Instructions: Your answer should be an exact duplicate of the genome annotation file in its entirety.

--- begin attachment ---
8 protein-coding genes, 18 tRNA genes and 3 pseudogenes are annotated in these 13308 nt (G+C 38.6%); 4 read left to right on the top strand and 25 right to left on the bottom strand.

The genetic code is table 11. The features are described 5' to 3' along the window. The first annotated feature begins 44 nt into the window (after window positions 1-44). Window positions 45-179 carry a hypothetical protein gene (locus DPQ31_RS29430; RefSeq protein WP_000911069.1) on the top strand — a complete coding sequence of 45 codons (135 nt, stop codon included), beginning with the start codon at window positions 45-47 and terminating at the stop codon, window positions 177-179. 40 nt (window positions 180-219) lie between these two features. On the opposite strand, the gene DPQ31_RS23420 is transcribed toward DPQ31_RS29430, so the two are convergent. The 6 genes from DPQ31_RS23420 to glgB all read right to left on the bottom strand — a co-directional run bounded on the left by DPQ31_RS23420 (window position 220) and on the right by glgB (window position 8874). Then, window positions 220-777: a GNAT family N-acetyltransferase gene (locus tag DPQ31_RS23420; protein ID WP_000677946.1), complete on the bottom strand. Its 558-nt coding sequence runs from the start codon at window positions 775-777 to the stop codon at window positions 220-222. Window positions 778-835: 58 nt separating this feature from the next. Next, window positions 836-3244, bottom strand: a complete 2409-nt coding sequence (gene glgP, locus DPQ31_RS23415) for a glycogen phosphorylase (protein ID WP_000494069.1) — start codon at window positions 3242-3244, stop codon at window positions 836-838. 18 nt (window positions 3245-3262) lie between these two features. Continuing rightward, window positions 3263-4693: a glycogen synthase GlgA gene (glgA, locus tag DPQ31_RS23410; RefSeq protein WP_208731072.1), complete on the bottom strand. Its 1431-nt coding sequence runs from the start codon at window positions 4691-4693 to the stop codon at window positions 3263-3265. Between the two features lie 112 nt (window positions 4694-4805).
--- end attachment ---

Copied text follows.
8 protein-coding genes, 18 tRNA genes and 3 pseudogenes are annotated in these 13308 nt (G+C 38.6%); 4 read left to right on the top strand and 25 right to left on the bottom strand.

The genetic code is table 11. The features are described 5' to 3' along the window. The first annotated feature begins 44 nt into the window (after window positions 1-44). Window positions 45-179 carry a hypothetical protein gene (locus DPQ31_RS29430; RefSeq protein WP_000911069.1) on the top strand — a complete coding sequence of 45 codons (135 nt, stop codon included), beginning with the start codon at window positions 45-47 and terminating at the stop codon, window positions 177-179. 40 nt (window positions 180-219) lie between these two features. On the opposite strand, the gene DPQ31_RS23420 is transcribed toward DPQ31_RS29430, so the two are convergent. The 6 genes from DPQ31_RS23420 to glgB all read right to left on the bottom strand — a co-directional run bounded on the left by DPQ31_RS23420 (window position 220) and on the right by glgB (window position 8874). Then, window positions 220-777: a GNAT family N-acetyltransferase gene (locus tag DPQ31_RS23420; protein ID WP_000677946.1), complete on the bottom strand. Its 558-nt coding sequence runs from the start codon at window positions 775-777 to the stop codon at window positions 220-222. Window positions 778-835: 58 nt separating this feature from the next. Next, window positions 836-3244, bottom strand: a complete 2409-nt coding sequence (gene glgP, locus DPQ31_RS23415) for a glycogen phosphorylase (protein ID WP_000494069.1) — start codon at window positions 3242-3244, stop codon at window positions 836-838. 18 nt (window positions 3245-3262) lie between these two features. Continuing rightward, window positions 3263-4693: a glycogen synthase GlgA gene (glgA, locus tag DPQ31_RS23410; RefSeq protein WP_208731072.1), complete on the bottom strand. Its 1431-nt coding sequence runs from the start codon at window positions 4691-4693 to the stop codon at window positions 3263-3265. Between the two features lie 112 nt (window positions 4694-4805).